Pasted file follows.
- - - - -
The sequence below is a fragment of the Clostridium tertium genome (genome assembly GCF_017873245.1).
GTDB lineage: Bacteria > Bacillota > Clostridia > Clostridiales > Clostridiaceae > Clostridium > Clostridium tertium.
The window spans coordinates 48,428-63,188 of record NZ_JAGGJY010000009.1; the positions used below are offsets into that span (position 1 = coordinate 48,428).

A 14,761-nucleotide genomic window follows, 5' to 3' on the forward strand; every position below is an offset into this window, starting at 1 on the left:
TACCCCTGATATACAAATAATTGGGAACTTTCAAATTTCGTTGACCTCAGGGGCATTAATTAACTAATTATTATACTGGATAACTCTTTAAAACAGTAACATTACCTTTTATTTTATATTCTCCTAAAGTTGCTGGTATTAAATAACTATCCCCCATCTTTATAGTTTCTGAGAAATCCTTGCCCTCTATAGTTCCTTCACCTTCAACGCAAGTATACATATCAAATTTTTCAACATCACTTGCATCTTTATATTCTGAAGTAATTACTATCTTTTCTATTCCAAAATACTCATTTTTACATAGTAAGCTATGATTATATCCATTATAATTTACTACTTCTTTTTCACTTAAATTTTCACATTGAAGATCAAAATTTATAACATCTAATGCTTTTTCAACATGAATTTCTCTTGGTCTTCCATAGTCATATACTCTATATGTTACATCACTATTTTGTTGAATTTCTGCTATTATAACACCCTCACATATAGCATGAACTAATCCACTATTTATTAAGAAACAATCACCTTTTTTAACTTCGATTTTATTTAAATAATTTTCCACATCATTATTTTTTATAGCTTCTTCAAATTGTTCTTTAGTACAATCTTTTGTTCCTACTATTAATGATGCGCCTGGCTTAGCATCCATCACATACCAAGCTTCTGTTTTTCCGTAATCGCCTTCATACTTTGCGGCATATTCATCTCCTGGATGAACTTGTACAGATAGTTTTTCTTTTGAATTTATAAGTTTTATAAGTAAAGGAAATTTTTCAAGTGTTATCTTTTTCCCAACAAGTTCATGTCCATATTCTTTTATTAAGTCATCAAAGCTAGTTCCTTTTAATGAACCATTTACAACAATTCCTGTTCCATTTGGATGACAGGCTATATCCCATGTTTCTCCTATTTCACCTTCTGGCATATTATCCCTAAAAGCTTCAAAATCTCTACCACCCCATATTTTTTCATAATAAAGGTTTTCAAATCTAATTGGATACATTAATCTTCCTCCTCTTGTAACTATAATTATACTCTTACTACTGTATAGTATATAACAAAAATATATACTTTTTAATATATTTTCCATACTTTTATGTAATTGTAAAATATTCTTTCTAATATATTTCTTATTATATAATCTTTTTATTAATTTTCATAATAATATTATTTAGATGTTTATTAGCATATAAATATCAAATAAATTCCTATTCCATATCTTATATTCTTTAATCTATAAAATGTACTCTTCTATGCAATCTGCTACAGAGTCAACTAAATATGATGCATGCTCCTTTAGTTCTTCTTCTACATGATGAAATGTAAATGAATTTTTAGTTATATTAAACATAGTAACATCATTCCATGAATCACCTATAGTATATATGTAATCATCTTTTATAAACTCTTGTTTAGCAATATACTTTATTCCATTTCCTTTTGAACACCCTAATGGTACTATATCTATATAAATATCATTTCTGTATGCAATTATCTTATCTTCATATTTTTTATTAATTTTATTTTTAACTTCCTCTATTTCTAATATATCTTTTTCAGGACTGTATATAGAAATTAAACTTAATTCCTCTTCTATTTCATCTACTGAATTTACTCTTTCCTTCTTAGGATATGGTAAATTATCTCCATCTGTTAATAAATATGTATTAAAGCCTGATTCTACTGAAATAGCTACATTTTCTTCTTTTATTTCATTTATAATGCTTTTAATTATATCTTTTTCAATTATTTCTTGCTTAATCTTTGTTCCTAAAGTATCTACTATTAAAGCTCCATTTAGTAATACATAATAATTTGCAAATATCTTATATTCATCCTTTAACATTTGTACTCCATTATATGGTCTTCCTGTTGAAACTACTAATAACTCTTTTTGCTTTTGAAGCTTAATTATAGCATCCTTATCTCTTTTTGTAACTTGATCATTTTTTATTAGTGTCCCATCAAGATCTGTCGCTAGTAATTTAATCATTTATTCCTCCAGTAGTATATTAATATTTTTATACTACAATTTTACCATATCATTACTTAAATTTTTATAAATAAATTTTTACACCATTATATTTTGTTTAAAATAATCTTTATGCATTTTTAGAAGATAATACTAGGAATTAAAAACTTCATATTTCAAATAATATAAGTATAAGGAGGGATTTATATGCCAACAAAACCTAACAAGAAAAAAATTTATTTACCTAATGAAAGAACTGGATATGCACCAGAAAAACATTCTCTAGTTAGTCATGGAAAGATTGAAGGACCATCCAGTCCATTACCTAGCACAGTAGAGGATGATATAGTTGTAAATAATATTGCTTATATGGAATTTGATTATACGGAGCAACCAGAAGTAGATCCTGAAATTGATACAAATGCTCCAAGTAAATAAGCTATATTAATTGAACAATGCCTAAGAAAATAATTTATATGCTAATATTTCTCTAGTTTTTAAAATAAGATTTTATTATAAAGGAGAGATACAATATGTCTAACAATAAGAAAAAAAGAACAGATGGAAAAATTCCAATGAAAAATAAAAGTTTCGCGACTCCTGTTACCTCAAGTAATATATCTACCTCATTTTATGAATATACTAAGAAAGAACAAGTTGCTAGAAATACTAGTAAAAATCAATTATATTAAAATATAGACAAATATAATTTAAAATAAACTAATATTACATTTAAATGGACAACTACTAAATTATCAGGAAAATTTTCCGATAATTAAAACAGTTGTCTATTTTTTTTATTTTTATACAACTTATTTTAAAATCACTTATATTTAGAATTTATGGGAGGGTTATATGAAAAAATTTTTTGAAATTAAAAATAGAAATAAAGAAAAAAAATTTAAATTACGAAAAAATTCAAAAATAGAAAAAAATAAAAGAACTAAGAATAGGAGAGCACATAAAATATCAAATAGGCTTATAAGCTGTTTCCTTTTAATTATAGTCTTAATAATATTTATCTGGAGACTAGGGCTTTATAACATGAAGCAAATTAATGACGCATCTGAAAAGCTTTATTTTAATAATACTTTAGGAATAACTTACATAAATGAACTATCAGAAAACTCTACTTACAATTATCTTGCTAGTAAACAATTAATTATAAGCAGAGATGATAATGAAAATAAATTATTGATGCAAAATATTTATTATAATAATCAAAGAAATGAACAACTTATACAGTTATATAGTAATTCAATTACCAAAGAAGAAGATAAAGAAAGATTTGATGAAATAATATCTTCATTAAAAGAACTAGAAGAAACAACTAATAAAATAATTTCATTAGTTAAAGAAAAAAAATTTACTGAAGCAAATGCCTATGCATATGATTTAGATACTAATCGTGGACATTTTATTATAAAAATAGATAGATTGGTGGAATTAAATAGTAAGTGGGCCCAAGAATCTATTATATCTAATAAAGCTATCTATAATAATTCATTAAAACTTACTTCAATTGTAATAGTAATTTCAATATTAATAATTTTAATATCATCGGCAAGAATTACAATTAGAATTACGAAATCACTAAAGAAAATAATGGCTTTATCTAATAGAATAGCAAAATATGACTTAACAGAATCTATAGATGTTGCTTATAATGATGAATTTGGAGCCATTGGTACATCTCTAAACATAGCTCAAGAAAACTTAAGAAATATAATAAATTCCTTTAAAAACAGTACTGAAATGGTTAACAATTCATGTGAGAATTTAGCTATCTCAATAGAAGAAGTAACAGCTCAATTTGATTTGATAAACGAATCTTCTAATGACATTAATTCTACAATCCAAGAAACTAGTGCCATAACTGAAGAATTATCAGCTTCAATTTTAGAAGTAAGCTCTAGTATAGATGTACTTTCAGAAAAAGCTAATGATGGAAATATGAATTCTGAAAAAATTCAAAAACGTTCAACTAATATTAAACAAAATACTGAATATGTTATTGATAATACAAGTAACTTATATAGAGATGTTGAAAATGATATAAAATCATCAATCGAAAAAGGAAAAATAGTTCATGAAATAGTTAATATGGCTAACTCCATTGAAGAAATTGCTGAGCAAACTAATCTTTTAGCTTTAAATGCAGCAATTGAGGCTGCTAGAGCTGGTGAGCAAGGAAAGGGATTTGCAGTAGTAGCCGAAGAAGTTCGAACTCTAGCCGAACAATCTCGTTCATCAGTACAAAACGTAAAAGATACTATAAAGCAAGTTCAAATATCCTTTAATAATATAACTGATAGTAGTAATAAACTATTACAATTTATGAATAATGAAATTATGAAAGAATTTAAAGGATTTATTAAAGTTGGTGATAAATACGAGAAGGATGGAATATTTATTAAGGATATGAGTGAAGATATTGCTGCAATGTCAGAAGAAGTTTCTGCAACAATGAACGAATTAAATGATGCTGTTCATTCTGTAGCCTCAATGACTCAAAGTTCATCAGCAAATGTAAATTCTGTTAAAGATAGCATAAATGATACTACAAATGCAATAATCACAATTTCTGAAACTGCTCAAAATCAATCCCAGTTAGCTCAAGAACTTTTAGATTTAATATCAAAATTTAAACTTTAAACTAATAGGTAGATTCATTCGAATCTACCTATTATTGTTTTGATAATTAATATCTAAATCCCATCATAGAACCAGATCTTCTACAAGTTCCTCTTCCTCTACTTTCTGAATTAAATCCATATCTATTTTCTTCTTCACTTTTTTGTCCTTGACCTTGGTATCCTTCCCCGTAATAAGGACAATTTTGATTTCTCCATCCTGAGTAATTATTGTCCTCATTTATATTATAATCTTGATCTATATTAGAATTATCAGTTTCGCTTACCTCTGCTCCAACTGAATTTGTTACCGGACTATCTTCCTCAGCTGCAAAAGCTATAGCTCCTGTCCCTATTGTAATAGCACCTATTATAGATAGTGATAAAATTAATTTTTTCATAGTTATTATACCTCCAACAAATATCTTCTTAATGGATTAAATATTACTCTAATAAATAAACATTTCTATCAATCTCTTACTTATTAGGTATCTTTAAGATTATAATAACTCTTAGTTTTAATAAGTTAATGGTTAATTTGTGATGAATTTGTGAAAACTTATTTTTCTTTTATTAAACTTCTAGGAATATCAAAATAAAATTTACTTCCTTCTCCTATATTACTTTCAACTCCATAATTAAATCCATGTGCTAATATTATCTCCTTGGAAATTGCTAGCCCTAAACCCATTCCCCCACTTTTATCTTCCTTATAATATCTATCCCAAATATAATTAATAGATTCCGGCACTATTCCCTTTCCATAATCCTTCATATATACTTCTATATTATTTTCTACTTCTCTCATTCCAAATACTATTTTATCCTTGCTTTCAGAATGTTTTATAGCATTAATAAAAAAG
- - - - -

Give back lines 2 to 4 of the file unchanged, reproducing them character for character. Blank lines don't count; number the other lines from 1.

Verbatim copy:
GTDB lineage: Bacteria > Bacillota > Clostridia > Clostridiales > Clostridiaceae > Clostridium > Clostridium tertium.
The window spans coordinates 48,428-63,188 of record NZ_JAGGJY010000009.1; the positions used below are offsets into that span (position 1 = coordinate 48,428).

A 14,761-nucleotide genomic window follows, 5' to 3' on the forward strand; every position below is an offset into this window, starting at 1 on the left: